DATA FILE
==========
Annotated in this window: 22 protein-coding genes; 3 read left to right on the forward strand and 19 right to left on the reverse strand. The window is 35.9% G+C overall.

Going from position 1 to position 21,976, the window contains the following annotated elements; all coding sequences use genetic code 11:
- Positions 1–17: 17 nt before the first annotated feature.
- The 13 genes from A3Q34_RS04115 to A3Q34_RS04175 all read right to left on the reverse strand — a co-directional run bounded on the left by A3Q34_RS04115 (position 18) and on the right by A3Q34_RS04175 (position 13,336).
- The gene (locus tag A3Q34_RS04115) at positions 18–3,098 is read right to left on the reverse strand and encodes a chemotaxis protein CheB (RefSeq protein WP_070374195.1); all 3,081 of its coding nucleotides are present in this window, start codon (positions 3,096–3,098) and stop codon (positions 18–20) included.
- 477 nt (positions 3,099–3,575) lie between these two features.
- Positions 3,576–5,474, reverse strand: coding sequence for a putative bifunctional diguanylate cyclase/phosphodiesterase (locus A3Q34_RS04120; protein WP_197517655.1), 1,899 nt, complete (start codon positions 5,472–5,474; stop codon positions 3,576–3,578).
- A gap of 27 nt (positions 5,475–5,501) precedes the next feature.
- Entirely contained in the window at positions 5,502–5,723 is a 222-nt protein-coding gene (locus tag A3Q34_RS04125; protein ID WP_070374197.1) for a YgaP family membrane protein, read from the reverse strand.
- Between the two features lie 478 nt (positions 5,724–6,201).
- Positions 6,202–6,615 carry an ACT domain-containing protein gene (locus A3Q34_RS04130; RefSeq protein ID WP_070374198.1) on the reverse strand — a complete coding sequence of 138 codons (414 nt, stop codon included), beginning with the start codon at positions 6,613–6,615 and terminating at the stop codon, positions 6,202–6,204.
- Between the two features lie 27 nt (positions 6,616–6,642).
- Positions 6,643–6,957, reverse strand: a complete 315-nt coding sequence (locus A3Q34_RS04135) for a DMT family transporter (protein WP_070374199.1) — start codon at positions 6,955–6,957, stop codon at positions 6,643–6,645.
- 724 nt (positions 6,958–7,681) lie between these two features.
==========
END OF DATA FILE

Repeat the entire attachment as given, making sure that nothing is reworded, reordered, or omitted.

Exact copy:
Annotated in this window: 22 protein-coding genes; 3 read left to right on the forward strand and 19 right to left on the reverse strand. The window is 35.9% G+C overall.

Going from position 1 to position 21,976, the window contains the following annotated elements; all coding sequences use genetic code 11:
- Positions 1–17: 17 nt before the first annotated feature.
- The 13 genes from A3Q34_RS04115 to A3Q34_RS04175 all read right to left on the reverse strand — a co-directional run bounded on the left by A3Q34_RS04115 (position 18) and on the right by A3Q34_RS04175 (position 13,336).
- The gene (locus tag A3Q34_RS04115) at positions 18–3,098 is read right to left on the reverse strand and encodes a chemotaxis protein CheB (RefSeq protein WP_070374195.1); all 3,081 of its coding nucleotides are present in this window, start codon (positions 3,096–3,098) and stop codon (positions 18–20) included.
- 477 nt (positions 3,099–3,575) lie between these two features.
- Positions 3,576–5,474, reverse strand: coding sequence for a putative bifunctional diguanylate cyclase/phosphodiesterase (locus A3Q34_RS04120; protein WP_197517655.1), 1,899 nt, complete (start codon positions 5,472–5,474; stop codon positions 3,576–3,578).
- A gap of 27 nt (positions 5,475–5,501) precedes the next feature.
- Entirely contained in the window at positions 5,502–5,723 is a 222-nt protein-coding gene (locus tag A3Q34_RS04125; protein ID WP_070374197.1) for a YgaP family membrane protein, read from the reverse strand.
- Between the two features lie 478 nt (positions 5,724–6,201).
- Positions 6,202–6,615 carry an ACT domain-containing protein gene (locus A3Q34_RS04130; RefSeq protein ID WP_070374198.1) on the reverse strand — a complete coding sequence of 138 codons (414 nt, stop codon included), beginning with the start codon at positions 6,613–6,615 and terminating at the stop codon, positions 6,202–6,204.
- Between the two features lie 27 nt (positions 6,616–6,642).
- Positions 6,643–6,957, reverse strand: a complete 315-nt coding sequence (locus A3Q34_RS04135) for a DMT family transporter (protein WP_070374199.1) — start codon at positions 6,955–6,957, stop codon at positions 6,643–6,645.
- 724 nt (positions 6,958–7,681) lie between these two features.